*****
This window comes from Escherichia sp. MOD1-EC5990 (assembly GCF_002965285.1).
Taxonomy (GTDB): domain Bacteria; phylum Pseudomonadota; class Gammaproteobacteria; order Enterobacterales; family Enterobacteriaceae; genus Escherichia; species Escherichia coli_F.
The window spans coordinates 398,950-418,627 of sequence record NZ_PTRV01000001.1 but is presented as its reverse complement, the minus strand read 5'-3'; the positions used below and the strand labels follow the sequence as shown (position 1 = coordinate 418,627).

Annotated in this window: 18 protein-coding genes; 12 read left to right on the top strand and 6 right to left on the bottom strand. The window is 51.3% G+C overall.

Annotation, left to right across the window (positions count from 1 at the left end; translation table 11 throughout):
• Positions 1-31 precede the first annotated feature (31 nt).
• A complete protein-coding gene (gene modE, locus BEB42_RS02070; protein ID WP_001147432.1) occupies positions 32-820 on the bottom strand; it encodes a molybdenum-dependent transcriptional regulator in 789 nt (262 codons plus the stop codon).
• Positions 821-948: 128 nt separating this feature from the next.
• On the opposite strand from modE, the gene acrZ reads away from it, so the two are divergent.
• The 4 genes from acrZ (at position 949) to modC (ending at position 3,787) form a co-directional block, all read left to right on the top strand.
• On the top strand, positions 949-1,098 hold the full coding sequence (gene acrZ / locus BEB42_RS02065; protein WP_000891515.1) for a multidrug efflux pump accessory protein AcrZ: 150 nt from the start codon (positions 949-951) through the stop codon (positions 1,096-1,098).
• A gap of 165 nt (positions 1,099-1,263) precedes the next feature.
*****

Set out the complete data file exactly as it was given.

This window comes from Escherichia sp. MOD1-EC5990 (assembly GCF_002965285.1).
Taxonomy (GTDB): domain Bacteria; phylum Pseudomonadota; class Gammaproteobacteria; order Enterobacterales; family Enterobacteriaceae; genus Escherichia; species Escherichia coli_F.
The window spans coordinates 398,950-418,627 of sequence record NZ_PTRV01000001.1 but is presented as its reverse complement, the minus strand read 5'-3'; the positions used below and the strand labels follow the sequence as shown (position 1 = coordinate 418,627).

Annotated in this window: 18 protein-coding genes; 12 read left to right on the top strand and 6 right to left on the bottom strand. The window is 51.3% G+C overall.

Annotation, left to right across the window (positions count from 1 at the left end; translation table 11 throughout):
• Positions 1-31 precede the first annotated feature (31 nt).
• A complete protein-coding gene (gene modE, locus BEB42_RS02070; protein ID WP_001147432.1) occupies positions 32-820 on the bottom strand; it encodes a molybdenum-dependent transcriptional regulator in 789 nt (262 codons plus the stop codon).
• Positions 821-948: 128 nt separating this feature from the next.
• On the opposite strand from modE, the gene acrZ reads away from it, so the two are divergent.
• The 4 genes from acrZ (at position 949) to modC (ending at position 3,787) form a co-directional block, all read left to right on the top strand.
• On the top strand, positions 949-1,098 hold the full coding sequence (gene acrZ / locus BEB42_RS02065; protein WP_000891515.1) for a multidrug efflux pump accessory protein AcrZ: 150 nt from the start codon (positions 949-951) through the stop codon (positions 1,096-1,098).
• A gap of 165 nt (positions 1,099-1,263) precedes the next feature.